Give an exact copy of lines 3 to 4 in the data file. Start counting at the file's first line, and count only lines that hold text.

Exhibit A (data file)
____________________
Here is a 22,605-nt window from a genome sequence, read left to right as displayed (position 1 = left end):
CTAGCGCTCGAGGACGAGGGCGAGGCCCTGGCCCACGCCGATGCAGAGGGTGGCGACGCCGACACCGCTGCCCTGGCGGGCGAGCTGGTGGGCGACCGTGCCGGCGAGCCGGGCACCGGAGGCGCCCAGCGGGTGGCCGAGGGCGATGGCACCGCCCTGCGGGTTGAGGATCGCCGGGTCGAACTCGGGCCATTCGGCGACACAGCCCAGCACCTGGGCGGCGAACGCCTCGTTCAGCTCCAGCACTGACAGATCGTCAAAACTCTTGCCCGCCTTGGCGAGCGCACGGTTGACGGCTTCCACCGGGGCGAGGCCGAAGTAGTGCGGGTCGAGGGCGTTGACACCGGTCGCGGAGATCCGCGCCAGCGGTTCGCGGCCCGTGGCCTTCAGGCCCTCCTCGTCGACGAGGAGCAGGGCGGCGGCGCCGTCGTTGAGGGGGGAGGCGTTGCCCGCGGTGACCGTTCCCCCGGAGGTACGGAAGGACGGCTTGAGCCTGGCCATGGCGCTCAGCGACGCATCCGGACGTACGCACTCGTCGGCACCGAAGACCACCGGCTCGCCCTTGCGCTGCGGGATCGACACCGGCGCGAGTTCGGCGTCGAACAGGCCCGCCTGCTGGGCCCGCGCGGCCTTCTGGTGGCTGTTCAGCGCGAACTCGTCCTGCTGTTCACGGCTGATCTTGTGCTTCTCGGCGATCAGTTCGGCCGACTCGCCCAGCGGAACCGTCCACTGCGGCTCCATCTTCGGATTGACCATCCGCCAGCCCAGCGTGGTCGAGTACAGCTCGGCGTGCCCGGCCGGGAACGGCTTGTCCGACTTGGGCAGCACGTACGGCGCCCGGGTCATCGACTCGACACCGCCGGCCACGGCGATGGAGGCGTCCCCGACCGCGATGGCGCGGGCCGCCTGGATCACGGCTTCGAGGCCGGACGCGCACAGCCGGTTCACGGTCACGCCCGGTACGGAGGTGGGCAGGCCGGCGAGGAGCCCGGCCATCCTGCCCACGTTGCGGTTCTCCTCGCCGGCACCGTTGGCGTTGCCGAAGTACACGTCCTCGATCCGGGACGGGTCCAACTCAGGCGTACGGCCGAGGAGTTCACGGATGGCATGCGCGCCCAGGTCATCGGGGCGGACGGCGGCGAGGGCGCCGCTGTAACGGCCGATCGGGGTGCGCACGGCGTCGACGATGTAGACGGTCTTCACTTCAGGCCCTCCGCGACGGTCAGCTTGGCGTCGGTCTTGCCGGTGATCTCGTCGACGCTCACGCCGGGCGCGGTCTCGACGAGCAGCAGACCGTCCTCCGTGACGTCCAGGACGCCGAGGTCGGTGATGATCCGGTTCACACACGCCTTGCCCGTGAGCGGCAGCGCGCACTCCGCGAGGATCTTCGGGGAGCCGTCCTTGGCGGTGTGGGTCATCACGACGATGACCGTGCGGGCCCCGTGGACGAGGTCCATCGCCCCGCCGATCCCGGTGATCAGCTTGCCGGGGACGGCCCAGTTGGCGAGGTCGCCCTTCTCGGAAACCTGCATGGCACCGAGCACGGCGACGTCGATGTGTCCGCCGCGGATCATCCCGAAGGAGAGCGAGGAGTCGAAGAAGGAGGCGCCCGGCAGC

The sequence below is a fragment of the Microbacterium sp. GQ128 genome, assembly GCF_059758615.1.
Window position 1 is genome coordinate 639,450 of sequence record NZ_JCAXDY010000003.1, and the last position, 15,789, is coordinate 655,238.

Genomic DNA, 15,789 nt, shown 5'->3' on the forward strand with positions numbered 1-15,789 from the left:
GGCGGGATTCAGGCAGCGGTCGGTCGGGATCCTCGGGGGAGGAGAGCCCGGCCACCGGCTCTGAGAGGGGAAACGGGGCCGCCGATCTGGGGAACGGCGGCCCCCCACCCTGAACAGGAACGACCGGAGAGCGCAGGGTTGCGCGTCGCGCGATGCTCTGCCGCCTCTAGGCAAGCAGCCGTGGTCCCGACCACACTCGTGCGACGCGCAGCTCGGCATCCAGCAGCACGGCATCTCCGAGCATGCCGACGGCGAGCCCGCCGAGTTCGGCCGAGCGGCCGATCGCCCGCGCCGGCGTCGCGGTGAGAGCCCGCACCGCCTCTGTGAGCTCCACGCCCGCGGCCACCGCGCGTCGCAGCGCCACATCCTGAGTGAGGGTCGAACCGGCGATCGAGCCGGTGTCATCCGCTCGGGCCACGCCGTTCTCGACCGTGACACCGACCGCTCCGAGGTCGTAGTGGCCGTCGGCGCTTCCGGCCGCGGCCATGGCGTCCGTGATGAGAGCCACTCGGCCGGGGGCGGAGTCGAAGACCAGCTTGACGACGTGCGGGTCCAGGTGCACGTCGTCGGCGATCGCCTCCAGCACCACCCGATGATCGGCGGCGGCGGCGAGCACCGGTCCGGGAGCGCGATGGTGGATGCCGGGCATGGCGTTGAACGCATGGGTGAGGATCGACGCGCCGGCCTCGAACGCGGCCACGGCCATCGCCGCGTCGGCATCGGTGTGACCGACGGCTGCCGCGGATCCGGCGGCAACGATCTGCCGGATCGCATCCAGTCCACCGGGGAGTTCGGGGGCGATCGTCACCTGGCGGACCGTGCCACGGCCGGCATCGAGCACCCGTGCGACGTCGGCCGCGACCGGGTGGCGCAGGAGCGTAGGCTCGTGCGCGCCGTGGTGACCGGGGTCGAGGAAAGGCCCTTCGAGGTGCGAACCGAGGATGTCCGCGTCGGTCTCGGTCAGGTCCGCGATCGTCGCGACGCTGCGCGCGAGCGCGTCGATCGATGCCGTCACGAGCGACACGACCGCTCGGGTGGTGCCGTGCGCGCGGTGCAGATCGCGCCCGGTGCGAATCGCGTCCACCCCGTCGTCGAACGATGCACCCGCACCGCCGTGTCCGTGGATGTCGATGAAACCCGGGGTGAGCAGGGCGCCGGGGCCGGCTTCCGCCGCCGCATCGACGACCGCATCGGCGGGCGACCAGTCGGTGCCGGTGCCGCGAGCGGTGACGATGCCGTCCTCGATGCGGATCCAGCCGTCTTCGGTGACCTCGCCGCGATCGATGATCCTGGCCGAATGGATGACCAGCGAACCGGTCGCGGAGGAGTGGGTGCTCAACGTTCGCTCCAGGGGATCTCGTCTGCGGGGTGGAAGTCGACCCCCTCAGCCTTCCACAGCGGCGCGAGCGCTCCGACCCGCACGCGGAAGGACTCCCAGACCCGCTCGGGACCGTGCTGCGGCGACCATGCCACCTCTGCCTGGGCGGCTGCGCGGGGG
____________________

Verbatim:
The sequence below is a fragment of the Microbacterium sp. GQ128 genome, assembly GCF_059758615.1.
Window position 1 is genome coordinate 639,450 of sequence record NZ_JCAXDY010000003.1, and the last position, 15,789, is coordinate 655,238.